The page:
Battling Insomnia: I Can’t Sleep!


Health Corner


With Dr Sithabiso Alice Dube.


So what do you do when you can’t sleep? Update your Facebook status? Count non-exisiting sheep? Go through that day’s text messages? Or write that article you’ve been meaning to get started on – like I am doing right now? Well, the news is that all three suggestions are a bad idea if you are struggling with sleeplessness. The likely answer is a change to your daily routine – and then hopefully you can hit the pillow looking forward to a long, refreshing slumber.


Most adults have experienced either sporadic or chronic insomnia at one time or another. Insomnia can result from inadequate quality or quantity of sleep but it is not a stand-alone diagnosis, rather a symptom with an underlying cause. “I go through phases where I am not able to sleep for weeks. It’s usually when I’m going through a stressful period at work or in my relationships,” says Rudo Tigere, a 28-year-old chemical engineer from Pretoria who rightly pins the cause of her sleeplessness on stress. “Sometimes I take sleeping pills but I haven’t done so in a while and I’ve heard one must not take them for extended periods.”

Some people fall into a high-risk group which makes them susceptible to insomnia. Geraldine Nwachukwu, a 31-year-old copywriter from Nigeria, had trouble sleeping when she got pregnant. “Maybe it’s because I was always worrying,” she says. Indeed pregnant women are one of the groups at high risk of insomnia. Other groups include women in menopause, travellers, shift workers, the elderly, adolescent and young adult students, drug abusers and alcoholics.

Among adults, insomnia affects women more often than men. The incidence tends to increase with age and is typically more common in people in lower socio- economic groups.

A myriad of things can cause insomnia. These can be divided into situational factors, medical or psychiatric conditions, or primary sleep problems. Your daytime habits, sleep routine, and physical health may also play a role. Causes of short-term insomnia also include jet lag, excessive or unpleasant noise, uncomfortable room temperature, acute or surgical illness or hospitalisation and withdrawal from drugs, alcohol, sedatives, or stimulant medications. This highlights one of Rudo’s underlying problems: taking sleeping pills on and off. In the long run sleeping pills can actually cause sleeplessness.

Sleep disorders put people at risk of other conditions, too. Most commonly, chronic insomnia can lead to high blood pressure and diabetes. There is also evidence that it increases the risk of heart attack. The good news, however, is that most cases of insomnia can be cured with changes you can make on your own – without relying on sleep specialists or turning to prescription or over-the-counter sleeping pills.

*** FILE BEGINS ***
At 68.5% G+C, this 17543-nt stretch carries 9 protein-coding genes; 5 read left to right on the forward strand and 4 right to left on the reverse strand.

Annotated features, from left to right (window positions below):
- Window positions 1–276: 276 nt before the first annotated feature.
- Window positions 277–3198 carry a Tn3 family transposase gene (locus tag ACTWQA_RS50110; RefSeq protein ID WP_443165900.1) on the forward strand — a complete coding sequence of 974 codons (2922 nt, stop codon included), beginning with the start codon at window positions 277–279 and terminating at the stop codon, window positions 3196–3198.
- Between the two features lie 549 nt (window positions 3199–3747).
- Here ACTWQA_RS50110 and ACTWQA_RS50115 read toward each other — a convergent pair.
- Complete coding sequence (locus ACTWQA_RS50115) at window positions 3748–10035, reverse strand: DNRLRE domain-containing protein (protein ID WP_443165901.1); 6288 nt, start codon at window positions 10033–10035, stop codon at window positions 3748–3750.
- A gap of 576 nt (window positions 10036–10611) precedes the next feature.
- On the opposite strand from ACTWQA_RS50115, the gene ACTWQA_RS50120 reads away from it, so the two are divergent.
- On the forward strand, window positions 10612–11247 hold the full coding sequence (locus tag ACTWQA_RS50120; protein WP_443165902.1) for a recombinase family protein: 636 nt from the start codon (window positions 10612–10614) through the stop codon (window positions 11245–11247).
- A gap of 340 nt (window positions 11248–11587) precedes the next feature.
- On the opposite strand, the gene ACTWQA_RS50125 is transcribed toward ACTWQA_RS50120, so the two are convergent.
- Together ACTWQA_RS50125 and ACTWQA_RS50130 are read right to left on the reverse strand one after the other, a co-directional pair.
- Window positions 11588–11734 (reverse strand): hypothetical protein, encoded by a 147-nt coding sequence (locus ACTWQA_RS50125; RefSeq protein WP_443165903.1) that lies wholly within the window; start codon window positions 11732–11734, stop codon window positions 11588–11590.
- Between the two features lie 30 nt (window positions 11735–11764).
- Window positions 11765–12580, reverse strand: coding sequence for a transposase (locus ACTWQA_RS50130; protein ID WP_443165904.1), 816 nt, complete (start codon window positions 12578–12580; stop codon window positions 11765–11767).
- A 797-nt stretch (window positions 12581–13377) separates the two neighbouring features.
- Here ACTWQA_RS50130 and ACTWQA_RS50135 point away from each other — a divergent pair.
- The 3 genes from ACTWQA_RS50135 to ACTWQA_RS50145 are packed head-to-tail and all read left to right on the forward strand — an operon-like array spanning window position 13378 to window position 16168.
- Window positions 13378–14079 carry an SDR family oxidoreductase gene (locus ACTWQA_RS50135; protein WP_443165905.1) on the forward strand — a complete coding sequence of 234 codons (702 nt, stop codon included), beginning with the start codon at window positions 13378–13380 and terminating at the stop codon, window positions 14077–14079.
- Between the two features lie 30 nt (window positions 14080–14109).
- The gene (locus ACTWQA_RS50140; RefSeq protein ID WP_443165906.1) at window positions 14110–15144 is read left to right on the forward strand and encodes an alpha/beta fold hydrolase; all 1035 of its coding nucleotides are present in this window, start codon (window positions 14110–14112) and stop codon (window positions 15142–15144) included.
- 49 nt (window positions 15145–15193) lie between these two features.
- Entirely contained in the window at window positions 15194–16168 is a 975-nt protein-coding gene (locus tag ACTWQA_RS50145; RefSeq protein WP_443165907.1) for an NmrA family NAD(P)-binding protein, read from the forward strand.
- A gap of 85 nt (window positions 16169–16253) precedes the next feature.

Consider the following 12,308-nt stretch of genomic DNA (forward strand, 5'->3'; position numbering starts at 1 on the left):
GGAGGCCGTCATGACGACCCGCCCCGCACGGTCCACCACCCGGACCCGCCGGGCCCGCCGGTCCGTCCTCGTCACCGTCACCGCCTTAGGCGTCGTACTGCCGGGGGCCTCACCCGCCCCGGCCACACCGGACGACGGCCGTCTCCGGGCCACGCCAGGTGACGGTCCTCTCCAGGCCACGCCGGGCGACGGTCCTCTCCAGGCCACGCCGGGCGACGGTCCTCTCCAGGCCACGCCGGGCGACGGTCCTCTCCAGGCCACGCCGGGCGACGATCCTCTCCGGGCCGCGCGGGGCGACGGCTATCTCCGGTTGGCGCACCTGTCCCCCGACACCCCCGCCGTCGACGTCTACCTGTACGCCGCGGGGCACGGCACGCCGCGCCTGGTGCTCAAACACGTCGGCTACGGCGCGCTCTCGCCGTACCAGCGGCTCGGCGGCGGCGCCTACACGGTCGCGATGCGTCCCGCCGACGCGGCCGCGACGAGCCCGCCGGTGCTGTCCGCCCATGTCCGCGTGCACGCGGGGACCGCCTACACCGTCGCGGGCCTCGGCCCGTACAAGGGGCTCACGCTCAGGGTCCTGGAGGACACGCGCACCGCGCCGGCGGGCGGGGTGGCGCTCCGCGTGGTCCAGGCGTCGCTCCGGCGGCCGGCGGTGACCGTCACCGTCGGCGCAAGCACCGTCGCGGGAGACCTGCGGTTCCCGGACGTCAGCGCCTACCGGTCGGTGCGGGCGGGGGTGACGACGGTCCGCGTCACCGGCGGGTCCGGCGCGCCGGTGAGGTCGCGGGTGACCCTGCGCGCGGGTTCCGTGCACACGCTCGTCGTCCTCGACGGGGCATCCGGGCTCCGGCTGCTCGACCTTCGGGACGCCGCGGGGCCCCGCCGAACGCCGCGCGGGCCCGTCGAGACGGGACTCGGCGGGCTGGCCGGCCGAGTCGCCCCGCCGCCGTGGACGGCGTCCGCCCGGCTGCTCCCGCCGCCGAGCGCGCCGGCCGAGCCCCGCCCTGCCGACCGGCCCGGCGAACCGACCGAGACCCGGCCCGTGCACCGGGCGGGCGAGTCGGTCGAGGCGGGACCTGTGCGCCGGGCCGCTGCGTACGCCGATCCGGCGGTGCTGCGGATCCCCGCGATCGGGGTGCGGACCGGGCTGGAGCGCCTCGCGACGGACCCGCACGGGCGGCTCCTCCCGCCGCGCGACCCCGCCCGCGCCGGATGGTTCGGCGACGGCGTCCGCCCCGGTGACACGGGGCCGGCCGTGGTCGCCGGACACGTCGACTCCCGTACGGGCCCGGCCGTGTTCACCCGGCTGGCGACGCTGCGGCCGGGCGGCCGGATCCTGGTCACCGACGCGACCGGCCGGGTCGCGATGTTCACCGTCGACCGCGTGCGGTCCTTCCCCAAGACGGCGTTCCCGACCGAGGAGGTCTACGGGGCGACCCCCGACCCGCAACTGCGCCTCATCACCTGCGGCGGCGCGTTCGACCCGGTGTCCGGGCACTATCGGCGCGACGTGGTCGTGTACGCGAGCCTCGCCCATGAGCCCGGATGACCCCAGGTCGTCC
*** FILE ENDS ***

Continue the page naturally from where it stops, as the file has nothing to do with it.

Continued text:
Be bright with light

The glare from mobile phones, computer screens and the flicker of the television screen can keep you awake. Make sure your bedroom is quiet and dark to ensure a good night’s sleep. Blackout curtains or eye mask heighten this effect. In addition, the brain produces the hormone melatonin to help regulate your sleep-wake cycle. As melatonin is controlled by light exposure, not enough natural light during the day can make your brain feel sleepy, while too much artificial light at night can suppress production of melatonin and make it harder to sleep.

You need to ‘prepare’ your brain for sleep to help naturally regulate your sleep-wake cycle. Increasing light exposure during the day by taking breaks outside in sunlight, or removing sunglasses when it’s safe to do so, for example, can help fight insomnia. You also need to limit artificial light at night. To boost melatonin production, use low-watt- age bulbs, cover electrical displays in your bedroom, avoid bright light and turn off television and computer screens at least one hour before bed.

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Matters medical

Physiological causes of insomnia span from circadian rhythm disorders (disturbance of the biological clock), sleep-wake imbalance, to a variety of medical conditions. Some of the most common medical conditions that can trigger insomnia include chronic pain syndromes, night-time angina (chest pain) from heart disease, acid reflux disease (GERD), chronic obstructive pulmonary disease (COPD) suffered by long-time smokers, degenerative diseases such as Parkinson’s disease and Alzheimer’s disease and even brain tumours, strokes, or trauma to the brain.

People with these conditions will often be kept awake due to the pain and discomfort. Medical treatment of the disease in such cases can often cure the insomnia.


A recent US study showed that loneliness is linked to sleep disruption: people who scored themselves high on loneliness were also the ones whose monitored sleep patterns were most fragmented.

According to the American Academy of Sleep Medicine, “The relationship between loneliness and restless sleep appears to operate across the range of perceived connectedness.” One theory is that lonely people don’t sleep as well as those who feel more connected to others. Loneliness could also be associated with poor health. These emotions are linked to feelings of anxiety, stress and depression.

Loneliness was defined in the US study not as social isolation but perceived social isolation, which reflects the difference between what a person wants and what they actually have in their social connections with others.

Alcohol and stimulants

Medications for asthma and colds, antihypertensives, and some anti-depressants can cause insomnia. The prescription varieties of these medications may contain stimulants. Further stimulants to avoid are nicotine and caffeine.  And do not be fooled by alcohol’s sedative effect either! Alcohol is associated with sleep disruption and creates a sense of non- refreshed sleep in the morning.

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